The ultimate goal for Hinduism is material and spiritual well being of the mankind. It is pertinent to mention here that this all important rights to Happiness does not find a place in the acclaimed universal character of human rights. Another significant aspect of the Hindu view on human right is its emphasis on duties. In fact Hindusim does not support the ideas of separation of rights and duties. Thus in Hindu discourse no right is absolute. All the rights bestowed upon a section enjoin upon another section corresponding duties too. And for a Hindu the highest obligation is Karmaperformance of his duty. As an essential prerequisite for the right to happiness, the Rig-Veda equivocally declares that all human beings are equal. The Atharava Veda goes further and talks about various rights and obligations or duties. Mr. Herbert Spencer, the great advocator of individual freedom. Says that the position of women supplied a good test of the civilization of the people. In India, women have always occupied a position of very high esteem. Women enjoyed not only equal opportunities and privileges with men in the classical Hindu literature; they even enjoyed rights that were not available for their counterparts. 

 29.  No discussion on human dignity and rights with respect to Hinduism can be complete without taking up the question of the caste system and the hierarchical arrangement there in. Ancient Indians perfected social organization. The Indian Varnasrama was the most scientific principle of social organization. The Varnasrama was not the same as the present day caste system. The society was organized in to four Varna’s. However, unlike the caste system of the present day the Varnas were not hereditary. Untouchability and caste based discrimination were unknown during ancient days. No one was high and on one was low. A passage in the Vanaparva of the Mahabharata says, “He in whom the qualities of truth, Munificence, forgiveness, gentleness, abstinence from cruel deeds, contemplation, and benevolence are observed is called a Brahmin in smriti. A man is not a sudra by being a sudra nor a Brahmin by being a Brahmin. Caste hierarchy and privileges based on caste had no sanction in Hinduism, They are the result of the distortions crept in to the Hindu body politic during the medieval period. Thus the duty first value system is an important positive aspect of Indian culture which needs to be highlighted. This implies that in this modern age of representative government and rule of law, the government and its agencies should perform their duties well and faithfully, so that the citizens can enjoy their rights. The example of the duties of the king in the ancient period should be cited to highlight the responsibilities of the institutions and individuals, which have been entrusted with the task of governing. Another aspect of the earlier monarchical phase the caste system was that the nonperformance of dharma was accompanied by danda (punishment). In today’s context it is the courts which act as watch dog and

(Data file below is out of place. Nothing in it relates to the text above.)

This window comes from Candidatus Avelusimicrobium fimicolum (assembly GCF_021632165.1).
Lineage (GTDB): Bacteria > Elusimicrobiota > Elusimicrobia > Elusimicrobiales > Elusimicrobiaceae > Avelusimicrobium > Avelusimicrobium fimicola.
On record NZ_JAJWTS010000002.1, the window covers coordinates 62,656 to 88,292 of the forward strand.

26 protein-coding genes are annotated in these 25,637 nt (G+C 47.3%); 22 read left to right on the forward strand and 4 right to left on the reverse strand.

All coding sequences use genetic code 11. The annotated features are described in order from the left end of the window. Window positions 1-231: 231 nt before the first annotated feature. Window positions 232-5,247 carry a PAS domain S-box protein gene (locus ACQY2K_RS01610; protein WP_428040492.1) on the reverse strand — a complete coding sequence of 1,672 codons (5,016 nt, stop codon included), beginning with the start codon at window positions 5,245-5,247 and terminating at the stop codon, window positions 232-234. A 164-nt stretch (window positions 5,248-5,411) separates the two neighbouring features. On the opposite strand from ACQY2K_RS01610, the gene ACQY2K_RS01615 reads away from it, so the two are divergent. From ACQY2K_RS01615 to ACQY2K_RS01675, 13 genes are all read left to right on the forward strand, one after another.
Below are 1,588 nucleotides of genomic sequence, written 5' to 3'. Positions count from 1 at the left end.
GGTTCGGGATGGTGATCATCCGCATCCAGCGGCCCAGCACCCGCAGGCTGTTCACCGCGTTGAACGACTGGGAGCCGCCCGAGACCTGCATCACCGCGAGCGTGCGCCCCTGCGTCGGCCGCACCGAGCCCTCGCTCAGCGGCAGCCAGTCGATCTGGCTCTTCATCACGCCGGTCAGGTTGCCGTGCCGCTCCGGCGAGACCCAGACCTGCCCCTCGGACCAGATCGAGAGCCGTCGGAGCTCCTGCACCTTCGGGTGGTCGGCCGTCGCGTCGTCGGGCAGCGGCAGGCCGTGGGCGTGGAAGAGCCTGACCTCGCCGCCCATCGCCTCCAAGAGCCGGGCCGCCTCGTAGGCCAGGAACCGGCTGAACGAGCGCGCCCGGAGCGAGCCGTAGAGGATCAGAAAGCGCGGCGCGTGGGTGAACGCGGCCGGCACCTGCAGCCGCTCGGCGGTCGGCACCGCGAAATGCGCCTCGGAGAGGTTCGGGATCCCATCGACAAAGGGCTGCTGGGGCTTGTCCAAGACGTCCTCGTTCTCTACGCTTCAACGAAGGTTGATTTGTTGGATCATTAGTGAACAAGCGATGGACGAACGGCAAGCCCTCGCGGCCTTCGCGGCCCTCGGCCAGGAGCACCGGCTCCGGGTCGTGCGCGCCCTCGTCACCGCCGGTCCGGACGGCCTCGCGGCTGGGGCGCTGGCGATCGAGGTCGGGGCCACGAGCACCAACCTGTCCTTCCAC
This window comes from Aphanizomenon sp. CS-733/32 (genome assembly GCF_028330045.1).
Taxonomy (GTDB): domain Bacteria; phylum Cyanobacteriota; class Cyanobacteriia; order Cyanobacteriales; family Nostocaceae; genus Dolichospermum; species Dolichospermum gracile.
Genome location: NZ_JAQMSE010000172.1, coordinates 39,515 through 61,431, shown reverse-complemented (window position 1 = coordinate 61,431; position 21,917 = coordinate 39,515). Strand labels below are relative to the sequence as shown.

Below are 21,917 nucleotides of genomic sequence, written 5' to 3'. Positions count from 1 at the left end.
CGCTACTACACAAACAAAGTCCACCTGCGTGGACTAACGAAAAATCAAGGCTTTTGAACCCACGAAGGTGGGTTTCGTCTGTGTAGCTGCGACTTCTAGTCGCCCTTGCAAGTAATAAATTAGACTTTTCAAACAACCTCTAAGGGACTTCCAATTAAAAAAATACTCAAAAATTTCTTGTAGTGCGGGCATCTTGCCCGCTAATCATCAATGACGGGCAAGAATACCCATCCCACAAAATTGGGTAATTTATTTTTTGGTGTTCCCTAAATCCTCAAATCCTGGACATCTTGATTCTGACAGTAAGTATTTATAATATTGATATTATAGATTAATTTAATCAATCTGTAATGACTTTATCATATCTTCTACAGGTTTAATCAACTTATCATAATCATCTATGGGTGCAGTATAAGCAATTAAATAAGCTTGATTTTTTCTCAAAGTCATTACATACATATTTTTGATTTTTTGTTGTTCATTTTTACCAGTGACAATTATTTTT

30. compel the other agencies, the executive and the legislature to do their duties. The heterodox tradition which challenged the Hindu vision of social order, has always highlighted the equality of human beings and other values such as compassion, non-violence, tolerance, human dignity etc. The young Indians must be reminded over and over again about the human values. The main emphasis of all religions is on the broader and brighter sides of human life like tolerance, co-existence, brotherhood and fellow feeling etc. These values need to be collectively highlighted and inculcated. A culture of human rights cannot flourish in an unilateral way. One cannot have just rights without performing duties and responsibilities towards society.